The small business sector accounts for half of private-sector GDP and two-thirds of new job creation. You aren’t likely to see the current stimulus- and inventory-restocking-led recovery turn into a self-sustaining recovery without a strong small business sector. What is the current state of small business, and what does it mean for economic growth?
The best source of data on small business is the National Federation of Independent Business (NFIB). With 500,000 members, the NFIB is the nation’s leading small business organization. Each month, the NFIB sends thousands of NFIB members a questionnaire on current business conditions. The responses are compiled and released monthly in the NFIB Small Business Economic Trends report.
The most widely reported indicator from the NFIB Small Business Economic Trends report is the Index of Small Business Optimism. This indicator is a composite of 10 survey questions asked of NFIB members. The index provides a snapshot of small business conditions in the U.S. As you can see in the chart below, the index is up sharply from deeply depressed levels at the height of the credit crisis, but it remains in recession territory. With 30% of NFIB survey respondents citing poor sales as their single most important problem, a lack of demand is obviously part of the problem, but Washington is also to blame. NFIB members are reluctant to expand their businesses, partially owing to proposed legislation that would increase the cost of doing business and create great uncertainty. Of course, you won’t hear this from the administration or their allies in Congress. All you hear out of Washington is that tight credit conditions are to blame for lackluster growth in the small business sector. But with 35% of NFIB survey respondents reporting taxes or red tape as their single most important problem, tight credit conditions are a red herring. The bigger problem is Washington.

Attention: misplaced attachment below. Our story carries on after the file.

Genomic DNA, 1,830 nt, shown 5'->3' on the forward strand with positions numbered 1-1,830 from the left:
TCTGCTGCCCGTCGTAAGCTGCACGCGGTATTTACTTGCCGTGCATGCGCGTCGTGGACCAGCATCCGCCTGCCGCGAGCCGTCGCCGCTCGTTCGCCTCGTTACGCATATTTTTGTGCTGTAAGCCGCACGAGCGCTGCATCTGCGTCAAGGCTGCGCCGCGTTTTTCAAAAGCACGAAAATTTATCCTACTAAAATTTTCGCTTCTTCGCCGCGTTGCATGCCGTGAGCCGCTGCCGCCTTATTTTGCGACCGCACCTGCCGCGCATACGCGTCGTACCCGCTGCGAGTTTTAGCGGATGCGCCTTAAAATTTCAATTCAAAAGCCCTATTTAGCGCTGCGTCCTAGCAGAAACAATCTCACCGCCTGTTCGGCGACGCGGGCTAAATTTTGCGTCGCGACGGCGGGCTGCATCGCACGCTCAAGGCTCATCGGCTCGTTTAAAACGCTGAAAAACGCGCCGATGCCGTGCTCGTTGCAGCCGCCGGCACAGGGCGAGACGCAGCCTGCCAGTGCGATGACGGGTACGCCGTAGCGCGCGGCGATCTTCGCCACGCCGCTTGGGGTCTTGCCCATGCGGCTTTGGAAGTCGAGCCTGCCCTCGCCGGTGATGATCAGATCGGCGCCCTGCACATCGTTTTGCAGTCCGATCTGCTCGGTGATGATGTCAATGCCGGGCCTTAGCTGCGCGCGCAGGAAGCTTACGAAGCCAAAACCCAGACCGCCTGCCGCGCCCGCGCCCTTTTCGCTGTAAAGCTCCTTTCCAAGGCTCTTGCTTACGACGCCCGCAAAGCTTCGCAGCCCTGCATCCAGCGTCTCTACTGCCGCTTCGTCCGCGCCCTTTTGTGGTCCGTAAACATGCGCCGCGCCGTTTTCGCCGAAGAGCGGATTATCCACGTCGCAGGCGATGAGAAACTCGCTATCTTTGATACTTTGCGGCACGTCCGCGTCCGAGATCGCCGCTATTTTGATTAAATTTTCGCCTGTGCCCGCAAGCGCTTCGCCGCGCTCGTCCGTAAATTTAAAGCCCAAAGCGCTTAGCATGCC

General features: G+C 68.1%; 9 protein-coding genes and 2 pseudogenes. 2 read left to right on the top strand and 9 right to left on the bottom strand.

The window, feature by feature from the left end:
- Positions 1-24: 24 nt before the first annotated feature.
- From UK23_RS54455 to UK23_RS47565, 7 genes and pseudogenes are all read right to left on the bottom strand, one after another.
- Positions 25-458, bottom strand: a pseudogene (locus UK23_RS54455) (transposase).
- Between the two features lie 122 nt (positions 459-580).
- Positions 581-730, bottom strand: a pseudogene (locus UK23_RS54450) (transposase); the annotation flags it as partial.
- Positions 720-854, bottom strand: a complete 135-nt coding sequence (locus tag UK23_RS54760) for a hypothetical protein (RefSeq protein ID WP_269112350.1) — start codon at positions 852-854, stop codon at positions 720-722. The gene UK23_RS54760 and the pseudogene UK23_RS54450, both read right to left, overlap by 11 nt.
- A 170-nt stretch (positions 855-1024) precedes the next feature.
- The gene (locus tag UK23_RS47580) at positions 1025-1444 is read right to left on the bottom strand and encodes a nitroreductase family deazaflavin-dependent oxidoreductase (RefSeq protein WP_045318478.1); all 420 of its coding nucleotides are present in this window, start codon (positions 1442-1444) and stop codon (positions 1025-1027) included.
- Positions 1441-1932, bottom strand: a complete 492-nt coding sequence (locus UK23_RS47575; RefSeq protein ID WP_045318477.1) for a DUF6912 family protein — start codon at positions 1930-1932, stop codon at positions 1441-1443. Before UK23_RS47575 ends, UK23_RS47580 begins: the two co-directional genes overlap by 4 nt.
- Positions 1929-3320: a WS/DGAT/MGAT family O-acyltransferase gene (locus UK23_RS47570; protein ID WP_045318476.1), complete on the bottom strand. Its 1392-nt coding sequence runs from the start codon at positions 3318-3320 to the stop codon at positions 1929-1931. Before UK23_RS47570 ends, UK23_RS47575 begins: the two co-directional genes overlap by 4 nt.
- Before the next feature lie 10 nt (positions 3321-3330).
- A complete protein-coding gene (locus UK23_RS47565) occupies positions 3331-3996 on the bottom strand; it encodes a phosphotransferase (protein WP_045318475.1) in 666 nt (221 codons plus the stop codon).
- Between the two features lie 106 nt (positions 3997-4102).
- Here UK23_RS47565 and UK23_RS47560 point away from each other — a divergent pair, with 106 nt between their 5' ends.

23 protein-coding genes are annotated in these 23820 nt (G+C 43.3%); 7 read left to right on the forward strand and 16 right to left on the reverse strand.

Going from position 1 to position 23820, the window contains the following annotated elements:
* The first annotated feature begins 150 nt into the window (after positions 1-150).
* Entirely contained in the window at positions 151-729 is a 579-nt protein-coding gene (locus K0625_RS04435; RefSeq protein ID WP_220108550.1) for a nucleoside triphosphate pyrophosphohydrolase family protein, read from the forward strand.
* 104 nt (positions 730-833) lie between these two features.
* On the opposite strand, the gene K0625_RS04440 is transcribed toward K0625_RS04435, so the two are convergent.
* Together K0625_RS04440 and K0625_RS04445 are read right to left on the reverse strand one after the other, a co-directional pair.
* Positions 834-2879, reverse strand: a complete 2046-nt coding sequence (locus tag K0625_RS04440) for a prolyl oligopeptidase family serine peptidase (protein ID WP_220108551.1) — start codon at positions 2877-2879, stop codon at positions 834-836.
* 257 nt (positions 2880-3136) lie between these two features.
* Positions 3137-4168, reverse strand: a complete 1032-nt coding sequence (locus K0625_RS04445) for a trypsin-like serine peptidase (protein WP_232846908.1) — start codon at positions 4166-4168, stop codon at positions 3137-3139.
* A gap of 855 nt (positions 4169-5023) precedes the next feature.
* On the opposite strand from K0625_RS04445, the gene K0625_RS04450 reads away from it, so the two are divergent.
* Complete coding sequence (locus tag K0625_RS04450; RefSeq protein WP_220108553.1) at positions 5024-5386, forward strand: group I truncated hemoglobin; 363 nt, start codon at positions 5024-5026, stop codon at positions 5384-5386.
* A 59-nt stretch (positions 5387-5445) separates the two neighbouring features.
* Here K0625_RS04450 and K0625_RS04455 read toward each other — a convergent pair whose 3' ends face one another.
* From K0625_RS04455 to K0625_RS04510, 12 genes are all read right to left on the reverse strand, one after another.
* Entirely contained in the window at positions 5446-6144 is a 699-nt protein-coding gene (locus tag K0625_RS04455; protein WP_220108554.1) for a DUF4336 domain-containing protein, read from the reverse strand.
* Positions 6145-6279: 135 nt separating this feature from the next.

Recent trends in the NFIB data point to an improvement in the small business sector, but to really get this economy moving America needs lower taxes and less red tape. Unfortunately, that’s exactly the opposite of what continues to come out of Washington. A cautious stance on the durability of the recovery is still warranted.
Jeremy Jones, CFA
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